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When Languages Influence Each Other

By Alison at Accredited Language
Posted on Friday, April 23, 2010
Category: Etymology, Etymology, History, History, Languages, Languages

A side effect of globalization is the way that languages influence one another and evolve thanks to increased foreign exposure.

Languages can be enriched by such cross-linguistic contact. But is there also a chance that unique languages will lose their purity — and even become threatened with endangerment?

Benefiting from Global Linguistic Exchange

Languages’ influence on each other can result in exciting linguistic developments, creating a richer lexicon and more dynamic speech. It can ultimately create an intriguing link between languages.

The English language offers excellent proof of the diversity and richness that the influence of another language can bring. Take the word “jungle,” for example, a word derived from the Hindi “jangal,” or the French loan-word “déjà vu,” which literally translates to “already seen.”

Other English words that have a foreign influence include “iceberg,” which is thought to originate from the Danish or Norwegian “isberg,” for “ice mountain” and the term “boondocks” which comes from the Tagalog’s “bundok,” meaning “mountain.”

Without such foreign influences, the English language would have a far more limited lexicon.

Borrowed Words, Borrowed Culture?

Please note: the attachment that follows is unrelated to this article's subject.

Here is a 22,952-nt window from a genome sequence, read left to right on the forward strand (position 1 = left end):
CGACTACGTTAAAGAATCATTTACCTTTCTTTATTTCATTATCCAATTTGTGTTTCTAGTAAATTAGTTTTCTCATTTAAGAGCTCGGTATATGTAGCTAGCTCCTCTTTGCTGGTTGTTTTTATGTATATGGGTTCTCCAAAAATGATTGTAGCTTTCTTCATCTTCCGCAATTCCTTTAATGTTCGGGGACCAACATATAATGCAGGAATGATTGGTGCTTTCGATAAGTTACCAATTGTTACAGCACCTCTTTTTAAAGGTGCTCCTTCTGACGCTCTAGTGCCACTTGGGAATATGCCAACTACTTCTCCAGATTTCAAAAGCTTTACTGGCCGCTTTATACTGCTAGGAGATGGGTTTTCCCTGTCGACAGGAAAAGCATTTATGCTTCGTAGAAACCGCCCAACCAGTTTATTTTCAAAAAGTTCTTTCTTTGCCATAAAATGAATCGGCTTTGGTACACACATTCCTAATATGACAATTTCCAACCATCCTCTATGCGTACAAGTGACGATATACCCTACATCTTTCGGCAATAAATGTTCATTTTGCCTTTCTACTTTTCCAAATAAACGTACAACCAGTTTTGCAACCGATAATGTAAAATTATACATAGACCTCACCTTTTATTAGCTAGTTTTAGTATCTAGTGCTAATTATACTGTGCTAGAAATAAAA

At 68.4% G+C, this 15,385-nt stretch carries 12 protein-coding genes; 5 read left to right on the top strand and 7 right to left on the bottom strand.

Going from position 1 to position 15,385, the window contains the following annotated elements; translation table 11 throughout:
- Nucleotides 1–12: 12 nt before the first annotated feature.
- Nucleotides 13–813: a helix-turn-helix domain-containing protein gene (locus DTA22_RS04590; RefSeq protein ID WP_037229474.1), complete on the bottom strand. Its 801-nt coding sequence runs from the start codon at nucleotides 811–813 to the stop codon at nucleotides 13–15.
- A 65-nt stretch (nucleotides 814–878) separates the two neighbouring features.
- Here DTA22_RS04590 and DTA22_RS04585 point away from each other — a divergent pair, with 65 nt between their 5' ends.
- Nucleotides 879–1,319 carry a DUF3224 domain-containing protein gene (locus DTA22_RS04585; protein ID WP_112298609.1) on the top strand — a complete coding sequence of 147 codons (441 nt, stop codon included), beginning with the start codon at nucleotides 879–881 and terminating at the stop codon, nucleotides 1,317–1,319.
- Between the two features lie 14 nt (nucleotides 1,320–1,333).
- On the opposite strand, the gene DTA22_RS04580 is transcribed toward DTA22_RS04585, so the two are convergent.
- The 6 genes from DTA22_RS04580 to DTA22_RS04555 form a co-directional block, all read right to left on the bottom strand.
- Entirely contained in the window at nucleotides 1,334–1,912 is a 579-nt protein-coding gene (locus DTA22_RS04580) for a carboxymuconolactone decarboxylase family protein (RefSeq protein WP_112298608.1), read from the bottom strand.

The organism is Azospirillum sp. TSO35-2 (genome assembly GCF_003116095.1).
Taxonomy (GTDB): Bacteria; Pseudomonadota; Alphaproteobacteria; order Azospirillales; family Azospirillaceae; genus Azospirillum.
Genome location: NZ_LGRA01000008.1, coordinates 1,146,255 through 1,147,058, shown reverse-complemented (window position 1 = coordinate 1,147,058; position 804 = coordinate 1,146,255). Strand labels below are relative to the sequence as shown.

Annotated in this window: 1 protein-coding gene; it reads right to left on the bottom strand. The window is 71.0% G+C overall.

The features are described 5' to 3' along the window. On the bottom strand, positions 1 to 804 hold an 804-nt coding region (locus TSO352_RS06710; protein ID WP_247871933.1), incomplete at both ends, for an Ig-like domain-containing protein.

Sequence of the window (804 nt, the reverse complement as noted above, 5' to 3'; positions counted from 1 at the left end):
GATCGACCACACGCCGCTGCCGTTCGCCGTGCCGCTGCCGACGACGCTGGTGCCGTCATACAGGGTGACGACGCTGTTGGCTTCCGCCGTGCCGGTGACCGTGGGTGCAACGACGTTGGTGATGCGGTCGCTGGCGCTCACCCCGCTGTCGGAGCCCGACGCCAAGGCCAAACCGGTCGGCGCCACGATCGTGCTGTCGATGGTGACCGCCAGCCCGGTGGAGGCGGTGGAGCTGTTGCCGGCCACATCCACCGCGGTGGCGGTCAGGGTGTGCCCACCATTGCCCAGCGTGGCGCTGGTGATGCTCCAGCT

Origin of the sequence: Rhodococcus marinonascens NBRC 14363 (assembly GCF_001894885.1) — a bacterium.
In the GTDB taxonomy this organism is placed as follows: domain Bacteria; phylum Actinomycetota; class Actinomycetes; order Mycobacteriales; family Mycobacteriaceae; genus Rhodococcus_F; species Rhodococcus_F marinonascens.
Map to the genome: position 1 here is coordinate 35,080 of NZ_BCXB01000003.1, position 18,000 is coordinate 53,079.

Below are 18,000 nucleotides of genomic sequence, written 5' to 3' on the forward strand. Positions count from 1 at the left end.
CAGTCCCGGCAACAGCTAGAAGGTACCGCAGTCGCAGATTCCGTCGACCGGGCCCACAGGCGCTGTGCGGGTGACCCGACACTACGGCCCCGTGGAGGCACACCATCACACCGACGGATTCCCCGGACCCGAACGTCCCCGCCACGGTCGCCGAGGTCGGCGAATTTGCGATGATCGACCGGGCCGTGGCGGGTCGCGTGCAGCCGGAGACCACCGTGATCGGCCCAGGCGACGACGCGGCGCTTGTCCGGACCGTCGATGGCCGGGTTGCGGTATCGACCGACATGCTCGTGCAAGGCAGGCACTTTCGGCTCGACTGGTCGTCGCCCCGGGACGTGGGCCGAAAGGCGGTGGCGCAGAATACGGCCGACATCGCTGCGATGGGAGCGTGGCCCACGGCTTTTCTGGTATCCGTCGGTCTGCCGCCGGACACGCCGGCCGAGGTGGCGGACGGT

In addition to borrowed words, another language’s influence may also result in borrowed culture. The spread of the English language has resulted in the adoption and adaptation of English language words around the world.

American brand names like “Nike,” nouns like “T-shirt” and “jeans,” and slang words like “cool” are being adopted in countries around the world, giving cultures an American-English vocabulary — and a taste of American culture.

While such cultural exchange has its benefits, some critics have voiced complaints that an overload of English-language words can threaten the linguistic purity of foreign languages and cultures. An article in the Telegraph discusses fears in China of the English language “invasion” damaging the Chinese language.

According to the article, Huang Youyi, chairman of the International Federation of Translators, believes that the surge of English words appearing in everyday Chinese poses a threat to the future of the Chinese language.

And Youyi is not alone. In France, there is a constant fight against the appearance of American words. One recent battle saw a delegation determined to find a French substitute for the word “cloud computing.” Although “informatique en nuage” was proposed, the majority of the general public continues to use the English term.

How Important Is Linguistic Purity?

There is no doubt that foreign influences on any language may threaten that language’s purity. But just how important is perfect linguistic purity? Most languages have a long history of foreign language influence — and they would be significantly less rich and diverse without it.

With the increasing number of adopted words making appearances in languages around the world, it’s important to have a translator or interpreter who can adapt easily to these ever-changing languages.

The days of monochromatic cultures and languages are giving way to a richer, multifaceted future. The preservation of traditional languages and cultures is undoubtedly important — and increasingly difficult due to increased cultural exchange.

Ultimately it’s up to both individual citizens and national governments to find the balance between preserving the old and welcoming the new. If navigated correctly, the cultural and linguistic influences that come with globalization can be a great asset to any society.

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